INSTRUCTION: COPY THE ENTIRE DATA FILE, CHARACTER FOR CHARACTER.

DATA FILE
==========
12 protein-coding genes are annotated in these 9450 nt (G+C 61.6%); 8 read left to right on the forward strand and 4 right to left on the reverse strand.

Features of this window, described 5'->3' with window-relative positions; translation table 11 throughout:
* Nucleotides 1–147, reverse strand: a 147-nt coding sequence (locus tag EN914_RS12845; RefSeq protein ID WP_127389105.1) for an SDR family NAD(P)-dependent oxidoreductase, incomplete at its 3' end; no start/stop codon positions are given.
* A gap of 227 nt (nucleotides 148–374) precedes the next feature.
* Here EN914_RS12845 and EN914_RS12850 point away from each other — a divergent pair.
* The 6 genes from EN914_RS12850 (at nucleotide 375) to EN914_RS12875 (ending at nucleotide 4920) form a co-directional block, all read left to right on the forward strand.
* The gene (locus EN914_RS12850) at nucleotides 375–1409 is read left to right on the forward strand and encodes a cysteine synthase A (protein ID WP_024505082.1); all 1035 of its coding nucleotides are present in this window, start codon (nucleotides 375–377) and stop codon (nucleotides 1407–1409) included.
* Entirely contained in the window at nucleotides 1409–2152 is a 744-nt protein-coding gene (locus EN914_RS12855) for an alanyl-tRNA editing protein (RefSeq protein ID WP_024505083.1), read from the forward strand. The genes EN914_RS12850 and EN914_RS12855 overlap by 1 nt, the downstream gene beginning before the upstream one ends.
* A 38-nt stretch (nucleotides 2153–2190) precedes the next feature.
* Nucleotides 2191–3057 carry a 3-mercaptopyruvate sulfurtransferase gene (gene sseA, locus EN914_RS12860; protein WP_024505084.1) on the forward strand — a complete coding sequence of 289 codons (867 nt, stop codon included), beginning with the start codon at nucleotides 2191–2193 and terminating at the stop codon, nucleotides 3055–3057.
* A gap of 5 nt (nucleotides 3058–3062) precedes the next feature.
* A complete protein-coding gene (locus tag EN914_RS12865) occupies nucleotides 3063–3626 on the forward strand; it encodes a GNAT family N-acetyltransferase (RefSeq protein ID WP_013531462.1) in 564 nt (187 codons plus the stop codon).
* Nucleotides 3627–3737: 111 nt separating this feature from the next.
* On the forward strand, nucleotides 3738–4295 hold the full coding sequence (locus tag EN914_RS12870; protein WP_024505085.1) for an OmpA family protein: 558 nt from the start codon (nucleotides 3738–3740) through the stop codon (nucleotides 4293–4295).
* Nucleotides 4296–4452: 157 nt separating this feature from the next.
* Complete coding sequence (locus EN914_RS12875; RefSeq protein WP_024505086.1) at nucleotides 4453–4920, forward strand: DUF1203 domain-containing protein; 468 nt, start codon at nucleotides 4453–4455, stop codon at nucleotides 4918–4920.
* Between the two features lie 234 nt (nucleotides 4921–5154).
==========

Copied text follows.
12 protein-coding genes are annotated in these 9450 nt (G+C 61.6%); 8 read left to right on the forward strand and 4 right to left on the reverse strand.

Features of this window, described 5'->3' with window-relative positions; translation table 11 throughout:
* Nucleotides 1–147, reverse strand: a 147-nt coding sequence (locus tag EN914_RS12845; RefSeq protein ID WP_127389105.1) for an SDR family NAD(P)-dependent oxidoreductase, incomplete at its 3' end; no start/stop codon positions are given.
* A gap of 227 nt (nucleotides 148–374) precedes the next feature.
* Here EN914_RS12845 and EN914_RS12850 point away from each other — a divergent pair.
* The 6 genes from EN914_RS12850 (at nucleotide 375) to EN914_RS12875 (ending at nucleotide 4920) form a co-directional block, all read left to right on the forward strand.
* The gene (locus EN914_RS12850) at nucleotides 375–1409 is read left to right on the forward strand and encodes a cysteine synthase A (protein ID WP_024505082.1); all 1035 of its coding nucleotides are present in this window, start codon (nucleotides 375–377) and stop codon (nucleotides 1407–1409) included.
* Entirely contained in the window at nucleotides 1409–2152 is a 744-nt protein-coding gene (locus EN914_RS12855) for an alanyl-tRNA editing protein (RefSeq protein ID WP_024505083.1), read from the forward strand. The genes EN914_RS12850 and EN914_RS12855 overlap by 1 nt, the downstream gene beginning before the upstream one ends.
* A 38-nt stretch (nucleotides 2153–2190) precedes the next feature.
* Nucleotides 2191–3057 carry a 3-mercaptopyruvate sulfurtransferase gene (gene sseA, locus EN914_RS12860; protein WP_024505084.1) on the forward strand — a complete coding sequence of 289 codons (867 nt, stop codon included), beginning with the start codon at nucleotides 2191–2193 and terminating at the stop codon, nucleotides 3055–3057.
* A gap of 5 nt (nucleotides 3058–3062) precedes the next feature.
* A complete protein-coding gene (locus tag EN914_RS12865) occupies nucleotides 3063–3626 on the forward strand; it encodes a GNAT family N-acetyltransferase (RefSeq protein ID WP_013531462.1) in 564 nt (187 codons plus the stop codon).
* Nucleotides 3627–3737: 111 nt separating this feature from the next.
* On the forward strand, nucleotides 3738–4295 hold the full coding sequence (locus tag EN914_RS12870; protein WP_024505085.1) for an OmpA family protein: 558 nt from the start codon (nucleotides 3738–3740) through the stop codon (nucleotides 4293–4295).
* Nucleotides 4296–4452: 157 nt separating this feature from the next.
* Complete coding sequence (locus EN914_RS12875; RefSeq protein WP_024505086.1) at nucleotides 4453–4920, forward strand: DUF1203 domain-containing protein; 468 nt, start codon at nucleotides 4453–4455, stop codon at nucleotides 4918–4920.
* Between the two features lie 234 nt (nucleotides 4921–5154).